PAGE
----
This is the town mentioned in the last paragraph, Swiecie. The town seems to have survived WW II relatively intact, though it was the scene of horrible war crimes by the Nazis. The medieval history is more interesting:
“Świecie was granted a municipal form of government by the Teutonic Order, [that means a town charter, almost certainly Chelmno law] “when it was still located on the high west bank of the Vistula. Probably because of destruction by fire, during the period 1338–1375 the town was relocated down into the valley at the Vistula. The town was briefly recaptured by the Poles after their victory in the Battle of Grunwald in 1410. In 1454, in the beginning stages of the Thirteen Years’ War, it was captured by the Prussian Confederation, which opposed Teutonic rule, and upon the request of which King Casimir IV Jagiellon re-incorporated the territory to the Kingdom of Poland that same year. The Teutonic Knights renounced any claims to the town, and recognized it as part of Poland in 1466. Administratively it formed part of the Pomeranian Voivodeship in the province of Royal Prussia in the Greater Poland Province. The town prospered due to its location at the intersection of the Amber Road and the trade route connecting Western Pomerania with Warmia, Masuria and Lithuania. In the 17th century, Świecie suffered as a result of the Swedish invasion of Poland and an epidemic.“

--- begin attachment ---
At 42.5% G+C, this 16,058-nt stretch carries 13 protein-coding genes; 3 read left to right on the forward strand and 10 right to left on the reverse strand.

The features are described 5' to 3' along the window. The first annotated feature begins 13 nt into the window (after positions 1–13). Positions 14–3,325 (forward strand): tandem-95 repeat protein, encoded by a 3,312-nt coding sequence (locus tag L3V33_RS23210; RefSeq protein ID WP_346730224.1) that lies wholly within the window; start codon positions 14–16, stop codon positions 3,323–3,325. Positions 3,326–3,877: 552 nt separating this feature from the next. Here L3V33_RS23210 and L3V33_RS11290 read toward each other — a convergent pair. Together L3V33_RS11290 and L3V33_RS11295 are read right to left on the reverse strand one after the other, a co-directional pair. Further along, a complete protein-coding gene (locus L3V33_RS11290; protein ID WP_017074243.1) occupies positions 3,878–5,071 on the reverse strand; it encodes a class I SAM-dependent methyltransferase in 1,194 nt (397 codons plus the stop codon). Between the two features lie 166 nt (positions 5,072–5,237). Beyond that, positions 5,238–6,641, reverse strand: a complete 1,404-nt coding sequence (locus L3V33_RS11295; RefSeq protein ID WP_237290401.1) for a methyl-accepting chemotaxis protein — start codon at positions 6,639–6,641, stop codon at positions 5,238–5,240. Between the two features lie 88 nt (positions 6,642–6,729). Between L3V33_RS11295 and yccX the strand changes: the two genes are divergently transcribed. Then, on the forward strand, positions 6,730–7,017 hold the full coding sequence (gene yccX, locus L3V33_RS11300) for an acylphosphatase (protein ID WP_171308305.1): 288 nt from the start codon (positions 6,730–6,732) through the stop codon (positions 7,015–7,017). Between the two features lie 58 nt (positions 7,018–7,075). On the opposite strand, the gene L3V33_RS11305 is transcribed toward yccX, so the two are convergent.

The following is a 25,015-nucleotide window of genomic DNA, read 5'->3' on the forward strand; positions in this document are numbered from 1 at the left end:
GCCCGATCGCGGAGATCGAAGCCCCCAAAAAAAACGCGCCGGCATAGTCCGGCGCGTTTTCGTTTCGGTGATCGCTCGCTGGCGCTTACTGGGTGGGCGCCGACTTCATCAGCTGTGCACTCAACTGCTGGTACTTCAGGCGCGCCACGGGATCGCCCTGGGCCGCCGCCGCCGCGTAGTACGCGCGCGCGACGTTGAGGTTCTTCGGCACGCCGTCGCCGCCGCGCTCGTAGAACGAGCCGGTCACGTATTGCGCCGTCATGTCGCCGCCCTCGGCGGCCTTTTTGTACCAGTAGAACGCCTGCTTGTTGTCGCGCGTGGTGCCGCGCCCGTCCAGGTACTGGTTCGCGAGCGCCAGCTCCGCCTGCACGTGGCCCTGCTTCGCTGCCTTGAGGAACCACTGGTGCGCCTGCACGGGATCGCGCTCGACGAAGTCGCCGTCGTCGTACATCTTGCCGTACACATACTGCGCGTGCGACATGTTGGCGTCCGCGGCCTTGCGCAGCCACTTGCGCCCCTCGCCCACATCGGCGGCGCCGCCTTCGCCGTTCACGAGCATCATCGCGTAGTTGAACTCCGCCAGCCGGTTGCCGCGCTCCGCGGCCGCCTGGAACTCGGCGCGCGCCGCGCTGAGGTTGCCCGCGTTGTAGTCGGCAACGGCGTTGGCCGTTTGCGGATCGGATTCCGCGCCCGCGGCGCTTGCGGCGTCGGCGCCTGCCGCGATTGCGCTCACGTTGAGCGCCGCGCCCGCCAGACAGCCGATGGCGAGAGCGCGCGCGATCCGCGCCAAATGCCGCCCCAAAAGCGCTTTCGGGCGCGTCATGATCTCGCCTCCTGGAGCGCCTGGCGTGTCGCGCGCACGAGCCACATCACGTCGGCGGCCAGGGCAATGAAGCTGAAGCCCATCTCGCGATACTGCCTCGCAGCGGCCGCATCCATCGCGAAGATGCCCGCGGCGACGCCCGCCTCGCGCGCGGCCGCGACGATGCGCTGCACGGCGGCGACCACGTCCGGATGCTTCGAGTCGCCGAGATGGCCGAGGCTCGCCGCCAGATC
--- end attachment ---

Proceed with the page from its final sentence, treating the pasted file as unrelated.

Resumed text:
Here is their medieval Gothic town-hall (Rathaus or Ratusz to the Poles)
here is the Gothic church
And here is the castle where the fighting took place, built originally by the Teutonic Knights
- This reply was modified 3 months, 2 weeks ago by Hans Hellinger.